Dry Eyes can affect patients for years often without relief because they are unaware or undiagnosed.
The Dry Eye Center was created to address the concerns of patients with chronic dry eyes.
At the Destination Eyecare Dry Eye Center, we take the time to listen to your concerns and develop a treatment plan for Dry Eye Disease tailored to your needs and specific complaints.
Though dry eyes may sound like a minor condition, there is potential for dry eye disease to cause permanent damage to the ocular surface. Early detection and initiation of appropriate treatment is imperative to minimize long term complications.
What Are The Symptoms of Dry Eyes and Dry Eye Disease?
Dry Eye Disease is more formally known as ocular surface disease. This disease affects men, women, and children. However, women tend be at higher risk.
- Sandy Gritty feeling in the eyes (though this isn’t always the first symptom)
- Excessive tearing or watering of the eyes
- Fluctuation in vision especially with computer use
- Eye Pain
Dry Eye Disease symptoms don’t always result in the feeling of dryness in the eye. As your dry eye progresses, your eyes will become inflamed. This inflammation causes you to release a thin tear or “crying tear” which is trying to flush the inflammation from the ocular surface. This flushing washes away the thicker “lubricating tears” which leads to further drying of the eyes.
This vicious cycle of events will continue until proper treatment is received.
If Dry Eye Disease is not treated, it generally worsens over time which ultimately results in permanent damage to the ocular surface and vision loss due to corneal scarring.
Treatment Options for Dry Eye Disease
There are various treatment options for dry eye disease. Our doctors will discuss the best course of action after a thorough evaluation of your condition. Treatment options may include, but are not limited to the following:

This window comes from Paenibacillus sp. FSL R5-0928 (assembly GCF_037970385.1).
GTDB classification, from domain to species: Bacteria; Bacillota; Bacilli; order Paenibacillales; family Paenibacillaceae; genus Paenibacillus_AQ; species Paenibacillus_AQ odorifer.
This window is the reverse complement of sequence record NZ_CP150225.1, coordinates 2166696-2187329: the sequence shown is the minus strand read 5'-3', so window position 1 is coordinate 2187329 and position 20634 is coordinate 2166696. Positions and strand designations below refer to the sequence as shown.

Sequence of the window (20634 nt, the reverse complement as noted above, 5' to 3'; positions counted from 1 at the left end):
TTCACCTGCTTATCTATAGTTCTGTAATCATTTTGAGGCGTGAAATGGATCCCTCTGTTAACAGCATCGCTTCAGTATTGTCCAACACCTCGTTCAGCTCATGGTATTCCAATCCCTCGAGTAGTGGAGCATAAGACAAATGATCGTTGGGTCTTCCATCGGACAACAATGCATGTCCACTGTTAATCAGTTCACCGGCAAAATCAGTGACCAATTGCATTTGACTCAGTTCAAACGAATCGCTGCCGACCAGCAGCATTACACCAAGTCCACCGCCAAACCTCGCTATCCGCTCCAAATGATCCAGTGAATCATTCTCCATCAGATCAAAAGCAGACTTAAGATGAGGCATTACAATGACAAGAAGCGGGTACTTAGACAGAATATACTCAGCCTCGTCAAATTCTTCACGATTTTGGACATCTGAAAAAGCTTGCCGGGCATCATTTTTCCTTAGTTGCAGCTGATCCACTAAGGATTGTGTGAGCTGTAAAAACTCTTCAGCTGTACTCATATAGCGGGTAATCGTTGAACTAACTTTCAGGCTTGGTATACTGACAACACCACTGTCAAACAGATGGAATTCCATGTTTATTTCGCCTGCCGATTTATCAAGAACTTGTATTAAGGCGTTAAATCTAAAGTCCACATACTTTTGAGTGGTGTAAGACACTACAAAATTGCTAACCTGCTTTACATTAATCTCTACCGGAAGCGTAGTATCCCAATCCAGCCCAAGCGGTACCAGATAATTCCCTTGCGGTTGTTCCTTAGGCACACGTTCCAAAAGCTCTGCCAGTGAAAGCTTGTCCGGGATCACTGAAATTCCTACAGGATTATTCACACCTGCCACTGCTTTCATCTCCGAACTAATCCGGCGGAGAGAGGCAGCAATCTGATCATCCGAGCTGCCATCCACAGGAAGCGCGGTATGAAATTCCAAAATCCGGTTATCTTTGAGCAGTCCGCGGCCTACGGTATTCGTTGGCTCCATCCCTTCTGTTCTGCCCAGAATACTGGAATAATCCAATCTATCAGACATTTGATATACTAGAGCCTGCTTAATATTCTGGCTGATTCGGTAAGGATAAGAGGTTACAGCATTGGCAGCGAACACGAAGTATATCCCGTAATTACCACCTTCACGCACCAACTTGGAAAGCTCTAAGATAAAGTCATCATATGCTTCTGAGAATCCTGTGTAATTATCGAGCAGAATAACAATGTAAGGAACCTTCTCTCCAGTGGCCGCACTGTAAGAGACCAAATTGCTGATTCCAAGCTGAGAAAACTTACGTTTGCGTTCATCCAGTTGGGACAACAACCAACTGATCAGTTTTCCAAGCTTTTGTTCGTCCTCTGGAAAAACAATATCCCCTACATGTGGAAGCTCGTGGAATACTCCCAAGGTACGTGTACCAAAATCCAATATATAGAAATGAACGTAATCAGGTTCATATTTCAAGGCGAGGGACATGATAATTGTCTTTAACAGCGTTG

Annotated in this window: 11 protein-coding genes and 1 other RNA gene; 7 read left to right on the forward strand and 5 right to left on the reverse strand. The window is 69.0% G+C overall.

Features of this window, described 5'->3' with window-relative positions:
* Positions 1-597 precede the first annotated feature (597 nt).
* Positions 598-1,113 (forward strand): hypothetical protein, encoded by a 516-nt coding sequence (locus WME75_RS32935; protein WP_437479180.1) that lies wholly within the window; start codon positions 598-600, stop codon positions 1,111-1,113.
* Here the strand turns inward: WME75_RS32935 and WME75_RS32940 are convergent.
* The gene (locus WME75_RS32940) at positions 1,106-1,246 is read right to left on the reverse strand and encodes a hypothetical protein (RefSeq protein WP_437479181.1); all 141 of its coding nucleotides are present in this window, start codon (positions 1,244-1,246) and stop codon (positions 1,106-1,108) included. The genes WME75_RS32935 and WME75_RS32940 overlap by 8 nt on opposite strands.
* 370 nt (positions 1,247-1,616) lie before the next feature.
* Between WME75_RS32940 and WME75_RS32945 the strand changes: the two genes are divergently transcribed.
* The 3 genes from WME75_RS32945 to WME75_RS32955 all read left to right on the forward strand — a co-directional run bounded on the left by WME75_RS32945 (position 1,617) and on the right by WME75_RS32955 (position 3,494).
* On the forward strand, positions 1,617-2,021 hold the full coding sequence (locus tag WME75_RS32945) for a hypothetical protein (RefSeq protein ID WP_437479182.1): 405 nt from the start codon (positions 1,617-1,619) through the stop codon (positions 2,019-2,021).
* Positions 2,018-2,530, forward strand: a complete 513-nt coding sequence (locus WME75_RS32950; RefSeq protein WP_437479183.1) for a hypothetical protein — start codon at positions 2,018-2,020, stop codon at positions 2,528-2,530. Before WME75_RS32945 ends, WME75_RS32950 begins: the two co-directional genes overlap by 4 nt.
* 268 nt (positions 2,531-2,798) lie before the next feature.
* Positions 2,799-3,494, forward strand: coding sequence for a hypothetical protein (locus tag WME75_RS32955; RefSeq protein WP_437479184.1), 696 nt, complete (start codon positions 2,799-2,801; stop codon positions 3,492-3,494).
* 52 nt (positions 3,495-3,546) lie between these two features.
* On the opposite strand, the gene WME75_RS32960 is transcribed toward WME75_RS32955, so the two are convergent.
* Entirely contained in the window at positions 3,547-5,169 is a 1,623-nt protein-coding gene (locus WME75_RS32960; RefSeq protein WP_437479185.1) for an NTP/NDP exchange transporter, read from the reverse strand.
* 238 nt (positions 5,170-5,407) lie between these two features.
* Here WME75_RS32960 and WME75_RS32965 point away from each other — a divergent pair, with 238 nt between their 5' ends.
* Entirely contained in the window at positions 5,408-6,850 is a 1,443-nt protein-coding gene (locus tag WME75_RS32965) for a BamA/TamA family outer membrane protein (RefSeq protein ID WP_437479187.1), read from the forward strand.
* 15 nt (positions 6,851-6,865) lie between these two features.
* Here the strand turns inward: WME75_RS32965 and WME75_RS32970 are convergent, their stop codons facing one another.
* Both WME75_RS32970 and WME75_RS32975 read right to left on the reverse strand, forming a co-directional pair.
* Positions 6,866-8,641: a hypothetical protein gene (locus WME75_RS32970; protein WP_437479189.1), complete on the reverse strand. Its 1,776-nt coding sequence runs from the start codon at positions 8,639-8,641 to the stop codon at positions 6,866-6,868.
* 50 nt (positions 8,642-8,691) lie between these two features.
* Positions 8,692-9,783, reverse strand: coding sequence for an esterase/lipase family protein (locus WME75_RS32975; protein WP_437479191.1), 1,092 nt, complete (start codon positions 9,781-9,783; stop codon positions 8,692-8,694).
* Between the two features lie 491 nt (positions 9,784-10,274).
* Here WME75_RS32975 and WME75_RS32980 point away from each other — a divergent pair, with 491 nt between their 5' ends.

Treatment Options Include:
- Nonprescription and prescription medications
- Nutritional supplementation
- Minor surgical procedures to improve tear volumes
Artificial tears are considered the first line therapy in initial treatment. Unfortunately, for the patient going to the local pharmacy, there are so many choices many of which may actually make your dryness worse.
Many over the counter tears contain alcohols that will dry the ocular surface and vasoconstrictors that aid in inflammation of the eye. It is imperative to stay with the artificial tear recommended by your doctor.
Switching brands without consulting your doctor may decrease the effectiveness of your treatment and may cause you undue discomfort.
Nutrition plays a significant role in maintaining proper tear production. An easy place to start is making sure you are drinking at least 6-8 glasses of water a day.
Omega-3 fatty acids and Omega-6 fatty acids assist in inflammation control and increasing your natural tear production.
You need to make sure you are taking a high quality Omega-3. We recommend Nordic Naturals for our patients. Nordic Naturals are independently tested for purity and do not produce a fishy taste.
Pharmaceutical Treatment Options
The most common medications to treat ocular surface disease are
Minor Surgical Procedures
A new and exciting procedure called Blephex is a great option for some patients. This procedure utilizes a process to unclog oil glands, exfoliate your lids and lashes, and clear debris.
This lid microdermabrasion decreases inflammation levels and increases lubricating tear production. It is well tolerated and successful in patients that have problems with oil flow.
Punctal Plugs are another commonly utilized in office surgical procedure for the treatment of ocular surface disease, or dry eye disease. Small inserts are placed in the tear drains of you lids. These inserts help you to retain more volume of your natural tears.
The procedure is also well tolerated and is reversible should the need arise.
Book Your Consult Today
For a consult with one of our doctors, call or book an appointment online for the Dry Eye Center. We are located in the office of Dr. Mark Bowers at Destination Eyecare.